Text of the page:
A Roman Catholic cardinal who has consistently urged the church to be more hospitable to LGBT people is offering praise for the drag performer who won a European song contest.
"As we all know, there is multicoloured variety in God's garden. Not everyone who is born male feels he is a man and the same applies to women. Such people deserve the same respect that we all have a right to as human beings," Austria's Cardinal Christoph Schonborn told Kathpress, a Catholic news service in his nation.
Schonborn was responding to Tom Neuwirth's winning performance earlier this month at Eurovision as "Conchita Wurst." (Neuwirth, by the way, identifies as a gay man, not a transgender woman.)
According to a translation in international Catholic news publication The Tablet, Schonborn, the Catholic archbishop of Vienna, said he was "glad that Tom Neuwirth had such success with his artistic creation Conchita Wurst and I will pray for him."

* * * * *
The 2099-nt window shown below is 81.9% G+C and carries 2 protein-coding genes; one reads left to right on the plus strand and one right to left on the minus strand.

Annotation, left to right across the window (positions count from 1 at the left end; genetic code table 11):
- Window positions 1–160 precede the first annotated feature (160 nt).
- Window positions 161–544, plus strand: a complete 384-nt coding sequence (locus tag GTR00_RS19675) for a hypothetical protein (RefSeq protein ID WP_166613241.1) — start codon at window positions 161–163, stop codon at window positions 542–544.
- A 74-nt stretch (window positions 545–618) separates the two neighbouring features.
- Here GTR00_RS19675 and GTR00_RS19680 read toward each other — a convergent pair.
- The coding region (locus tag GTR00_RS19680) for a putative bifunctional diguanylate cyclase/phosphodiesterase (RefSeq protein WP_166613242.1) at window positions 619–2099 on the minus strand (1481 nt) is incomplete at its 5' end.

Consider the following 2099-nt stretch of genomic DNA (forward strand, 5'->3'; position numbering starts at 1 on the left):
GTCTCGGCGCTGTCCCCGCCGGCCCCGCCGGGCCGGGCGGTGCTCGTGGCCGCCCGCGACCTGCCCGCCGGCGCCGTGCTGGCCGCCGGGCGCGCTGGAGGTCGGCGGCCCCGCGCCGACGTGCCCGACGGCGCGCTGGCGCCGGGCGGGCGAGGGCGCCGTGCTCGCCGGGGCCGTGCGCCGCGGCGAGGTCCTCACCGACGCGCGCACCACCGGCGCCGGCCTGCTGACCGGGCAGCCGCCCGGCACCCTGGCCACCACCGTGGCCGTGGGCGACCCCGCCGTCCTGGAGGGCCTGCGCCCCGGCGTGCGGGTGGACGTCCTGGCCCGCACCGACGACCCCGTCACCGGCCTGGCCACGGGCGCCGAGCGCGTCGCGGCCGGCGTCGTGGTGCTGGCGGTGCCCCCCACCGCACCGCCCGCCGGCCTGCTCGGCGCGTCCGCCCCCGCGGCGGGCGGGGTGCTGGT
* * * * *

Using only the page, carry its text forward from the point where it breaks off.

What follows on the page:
The 69-year-old president of the Austrian Bishops Conference lamented that sexual minorities are exposed to bigotry and said tolerance means "respecting someone even if one does not share his or her views."
Last year Schonborn suggested that same-sex relationships should be recognized by civil law, though he said the sacramental definition of marriage as one man and one woman should not change.
"There can be same-sex partnerships and they need respect, and even civil law protection," he said in a lecture, as reported by The Tablet. "Yes, but please keep it away from the notion of marriage. Because the definition of marriage is the stable union between a man and a woman open to life."
In 2012, Schonborn ordered a priest in Austria to recognize the election of an openly gay man to a parish council, overturning the priest's decision to exclude the man from the advisory board.
The candidates for the board "witness the vitality of the Church. In their diversity, they reflect the diversity of today's way of life and faith," Schonborn said.
Still, Schonborn's spokesperson said that the cardinal's views on marriage haven't changed, recalling his 2012 words about "God's plan."
"A pathway to conversion and repentance is necessary for those who live in homosexual relationships. One must help them to see that their relationship is not God's plan. We cannot change that plan but we can remember that God is infinitely merciful," Schonborn said in 2012.
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